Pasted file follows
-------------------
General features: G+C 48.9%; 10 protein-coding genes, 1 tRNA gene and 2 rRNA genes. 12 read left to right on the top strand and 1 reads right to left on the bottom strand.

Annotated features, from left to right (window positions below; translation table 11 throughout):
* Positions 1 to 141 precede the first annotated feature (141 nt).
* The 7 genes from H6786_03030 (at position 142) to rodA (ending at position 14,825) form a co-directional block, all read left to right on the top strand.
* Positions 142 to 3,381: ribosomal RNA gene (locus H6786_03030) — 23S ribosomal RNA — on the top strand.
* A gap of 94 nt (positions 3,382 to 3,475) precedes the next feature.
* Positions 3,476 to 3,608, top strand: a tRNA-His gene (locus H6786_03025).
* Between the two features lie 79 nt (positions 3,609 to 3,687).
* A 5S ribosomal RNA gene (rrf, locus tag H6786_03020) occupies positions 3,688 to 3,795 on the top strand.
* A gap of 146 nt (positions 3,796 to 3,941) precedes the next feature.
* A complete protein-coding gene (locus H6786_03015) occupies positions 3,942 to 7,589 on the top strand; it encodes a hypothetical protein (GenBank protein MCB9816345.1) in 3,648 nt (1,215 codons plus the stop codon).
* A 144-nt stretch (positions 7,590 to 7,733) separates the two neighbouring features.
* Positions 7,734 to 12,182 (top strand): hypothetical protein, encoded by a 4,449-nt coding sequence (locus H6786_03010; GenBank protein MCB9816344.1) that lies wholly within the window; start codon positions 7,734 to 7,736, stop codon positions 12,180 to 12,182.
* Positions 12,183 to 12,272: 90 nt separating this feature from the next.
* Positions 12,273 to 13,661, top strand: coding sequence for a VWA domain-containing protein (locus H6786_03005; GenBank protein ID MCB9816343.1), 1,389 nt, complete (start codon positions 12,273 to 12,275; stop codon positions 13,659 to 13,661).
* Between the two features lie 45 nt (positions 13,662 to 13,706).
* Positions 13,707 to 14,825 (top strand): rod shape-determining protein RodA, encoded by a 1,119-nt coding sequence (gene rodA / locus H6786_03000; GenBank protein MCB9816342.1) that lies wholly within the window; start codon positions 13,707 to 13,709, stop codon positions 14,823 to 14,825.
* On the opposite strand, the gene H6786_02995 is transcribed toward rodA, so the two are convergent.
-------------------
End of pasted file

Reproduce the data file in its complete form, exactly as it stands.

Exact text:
General features: G+C 48.9%; 10 protein-coding genes, 1 tRNA gene and 2 rRNA genes. 12 read left to right on the top strand and 1 reads right to left on the bottom strand.

Annotated features, from left to right (window positions below; translation table 11 throughout):
* Positions 1 to 141 precede the first annotated feature (141 nt).
* The 7 genes from H6786_03030 (at position 142) to rodA (ending at position 14,825) form a co-directional block, all read left to right on the top strand.
* Positions 142 to 3,381: ribosomal RNA gene (locus H6786_03030) — 23S ribosomal RNA — on the top strand.
* A gap of 94 nt (positions 3,382 to 3,475) precedes the next feature.
* Positions 3,476 to 3,608, top strand: a tRNA-His gene (locus H6786_03025).
* Between the two features lie 79 nt (positions 3,609 to 3,687).
* A 5S ribosomal RNA gene (rrf, locus tag H6786_03020) occupies positions 3,688 to 3,795 on the top strand.
* A gap of 146 nt (positions 3,796 to 3,941) precedes the next feature.
* A complete protein-coding gene (locus H6786_03015) occupies positions 3,942 to 7,589 on the top strand; it encodes a hypothetical protein (GenBank protein MCB9816345.1) in 3,648 nt (1,215 codons plus the stop codon).
* A 144-nt stretch (positions 7,590 to 7,733) separates the two neighbouring features.
* Positions 7,734 to 12,182 (top strand): hypothetical protein, encoded by a 4,449-nt coding sequence (locus H6786_03010; GenBank protein MCB9816344.1) that lies wholly within the window; start codon positions 7,734 to 7,736, stop codon positions 12,180 to 12,182.
* Positions 12,183 to 12,272: 90 nt separating this feature from the next.
* Positions 12,273 to 13,661, top strand: coding sequence for a VWA domain-containing protein (locus H6786_03005; GenBank protein ID MCB9816343.1), 1,389 nt, complete (start codon positions 12,273 to 12,275; stop codon positions 13,659 to 13,661).
* Between the two features lie 45 nt (positions 13,662 to 13,706).
* Positions 13,707 to 14,825 (top strand): rod shape-determining protein RodA, encoded by a 1,119-nt coding sequence (gene rodA / locus H6786_03000; GenBank protein MCB9816342.1) that lies wholly within the window; start codon positions 13,707 to 13,709, stop codon positions 14,823 to 14,825.
* On the opposite strand, the gene H6786_02995 is transcribed toward rodA, so the two are convergent.